HarassMap: Reporting sexual violence in the wake of the Arab Spring

This week’s Film and Media Studies readings, Case study: Harassmap–Changing Attitudes to Harassment and Assault in Egypt by Abir Ghattas @girleffect and HarassMap: Using Crowdsourced Data to Map Sexual Harassment in Egypt by Chelsea Young, were definitely inspirational and very informative. The fact that women in male dominated societies like Egypt, are treated as if their rights don’t matter, and that what happens to them is not as important as what happens to men is repulsive. It is also horrifying to know that both men and women would allow a woman to be sexually harassed and/or assaulted without helping or at least attempting to stop the violence against them. However, with campaigns like HarassMap, Egyptian society has a voice to communally stand against gender violence towards women allowing them to report women’s rights violations and begin to break the horrible cycle of attacks on a woman’s ability to live without fear. As an American citizen, I do not see how sexual violence in any form is “cool” or tolerable. Yet, it is acceptable by Egyptian men to be consider violations against women, as a form of being masculine or even worse being Egyptian. With the efforts of volunteers and community leadership, the enduring women of Egypt now have the ability to report attacks on their inherent human rights as women and still feel safe without being shamed and their names and information being released.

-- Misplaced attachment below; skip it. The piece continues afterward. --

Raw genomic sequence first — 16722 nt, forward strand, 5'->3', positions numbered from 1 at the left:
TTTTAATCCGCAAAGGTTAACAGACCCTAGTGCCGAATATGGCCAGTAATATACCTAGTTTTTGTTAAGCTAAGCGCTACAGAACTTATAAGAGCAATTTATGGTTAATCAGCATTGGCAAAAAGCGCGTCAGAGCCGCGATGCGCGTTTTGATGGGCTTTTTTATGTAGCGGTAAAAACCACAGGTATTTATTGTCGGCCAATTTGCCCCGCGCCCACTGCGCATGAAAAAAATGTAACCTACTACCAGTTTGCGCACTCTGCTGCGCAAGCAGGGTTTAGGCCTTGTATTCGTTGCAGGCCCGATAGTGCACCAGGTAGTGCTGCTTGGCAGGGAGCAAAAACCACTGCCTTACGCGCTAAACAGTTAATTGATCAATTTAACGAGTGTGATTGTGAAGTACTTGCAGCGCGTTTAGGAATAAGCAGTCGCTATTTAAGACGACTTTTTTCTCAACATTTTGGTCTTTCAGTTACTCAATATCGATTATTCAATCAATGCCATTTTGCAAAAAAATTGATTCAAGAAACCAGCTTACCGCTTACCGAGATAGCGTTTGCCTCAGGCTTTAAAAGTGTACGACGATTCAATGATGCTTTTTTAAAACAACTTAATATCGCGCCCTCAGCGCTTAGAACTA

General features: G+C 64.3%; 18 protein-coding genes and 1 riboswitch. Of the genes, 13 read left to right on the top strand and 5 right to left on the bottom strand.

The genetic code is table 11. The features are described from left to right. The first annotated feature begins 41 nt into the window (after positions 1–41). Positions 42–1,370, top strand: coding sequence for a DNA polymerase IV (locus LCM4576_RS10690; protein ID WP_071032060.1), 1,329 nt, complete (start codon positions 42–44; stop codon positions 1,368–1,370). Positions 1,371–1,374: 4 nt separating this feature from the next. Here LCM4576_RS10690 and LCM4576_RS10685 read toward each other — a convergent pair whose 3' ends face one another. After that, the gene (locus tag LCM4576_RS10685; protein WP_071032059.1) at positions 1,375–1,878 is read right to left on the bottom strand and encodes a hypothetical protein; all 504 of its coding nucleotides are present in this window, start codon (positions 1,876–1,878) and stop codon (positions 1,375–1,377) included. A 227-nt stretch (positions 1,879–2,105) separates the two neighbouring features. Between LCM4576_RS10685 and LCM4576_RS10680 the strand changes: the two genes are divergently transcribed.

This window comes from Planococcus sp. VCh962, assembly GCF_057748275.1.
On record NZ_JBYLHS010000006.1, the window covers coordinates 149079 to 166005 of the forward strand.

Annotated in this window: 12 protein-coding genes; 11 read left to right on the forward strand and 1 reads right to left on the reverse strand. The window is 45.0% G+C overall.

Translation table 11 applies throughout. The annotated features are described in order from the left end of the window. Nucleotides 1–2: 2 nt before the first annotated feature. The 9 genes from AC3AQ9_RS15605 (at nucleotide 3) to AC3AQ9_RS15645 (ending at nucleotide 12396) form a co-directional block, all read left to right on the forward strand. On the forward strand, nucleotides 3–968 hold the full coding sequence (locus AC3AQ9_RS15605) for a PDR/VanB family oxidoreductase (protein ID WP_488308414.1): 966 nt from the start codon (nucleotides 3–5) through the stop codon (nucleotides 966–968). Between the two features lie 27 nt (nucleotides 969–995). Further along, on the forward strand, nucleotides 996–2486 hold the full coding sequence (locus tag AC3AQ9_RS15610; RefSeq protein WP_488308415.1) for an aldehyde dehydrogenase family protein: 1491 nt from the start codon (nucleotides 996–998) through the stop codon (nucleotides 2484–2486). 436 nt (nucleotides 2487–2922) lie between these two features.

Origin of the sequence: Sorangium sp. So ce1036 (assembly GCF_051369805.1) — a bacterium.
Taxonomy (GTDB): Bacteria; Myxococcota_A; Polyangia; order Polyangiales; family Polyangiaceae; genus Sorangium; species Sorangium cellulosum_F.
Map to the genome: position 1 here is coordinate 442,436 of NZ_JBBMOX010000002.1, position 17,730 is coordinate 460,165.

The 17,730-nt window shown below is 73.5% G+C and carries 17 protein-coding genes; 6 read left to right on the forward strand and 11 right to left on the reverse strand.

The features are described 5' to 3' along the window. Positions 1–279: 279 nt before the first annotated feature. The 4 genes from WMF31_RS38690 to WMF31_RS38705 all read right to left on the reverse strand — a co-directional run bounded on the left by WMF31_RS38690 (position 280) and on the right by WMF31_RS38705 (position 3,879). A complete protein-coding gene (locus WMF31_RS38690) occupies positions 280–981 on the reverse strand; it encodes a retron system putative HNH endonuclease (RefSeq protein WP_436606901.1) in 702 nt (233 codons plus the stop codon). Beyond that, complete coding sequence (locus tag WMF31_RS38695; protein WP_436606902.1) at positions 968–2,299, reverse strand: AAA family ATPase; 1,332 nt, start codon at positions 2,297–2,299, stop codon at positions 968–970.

In a country that once gave birth to one of the most influential and well known women in power, Cleopatra, it is astonishing that Egypt now has a problem with the rights and well-being of its women. HarassMap aims to help women achieve an equality of rights and to hold those who harass and violate women, accountable for their actions. The campaign/movement is also very influential in its efforts to support those who help and volunteer with communities that are safeguarded by a company serious about its stance on violence and aggression towards women. The idea that building social accountability and social responsibility creates social consequences against perpetrators is extraordinary. I think having a reporting system that collects data on women’s rights violations is exceptionally important and will continue to be an important tool for the Egyptian society to both fight against and stop the unjust violent and non-violent attacks on women. HarassMap is not only an empowering and innovative technology, it also gives both men and women the support and anonymity they need to stand in response against gender violence and harassment in oppressive regime controlled societies.

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HarassMap: Reporting sexual violence in the wake of the Arab Spring

HarrassMap at Hand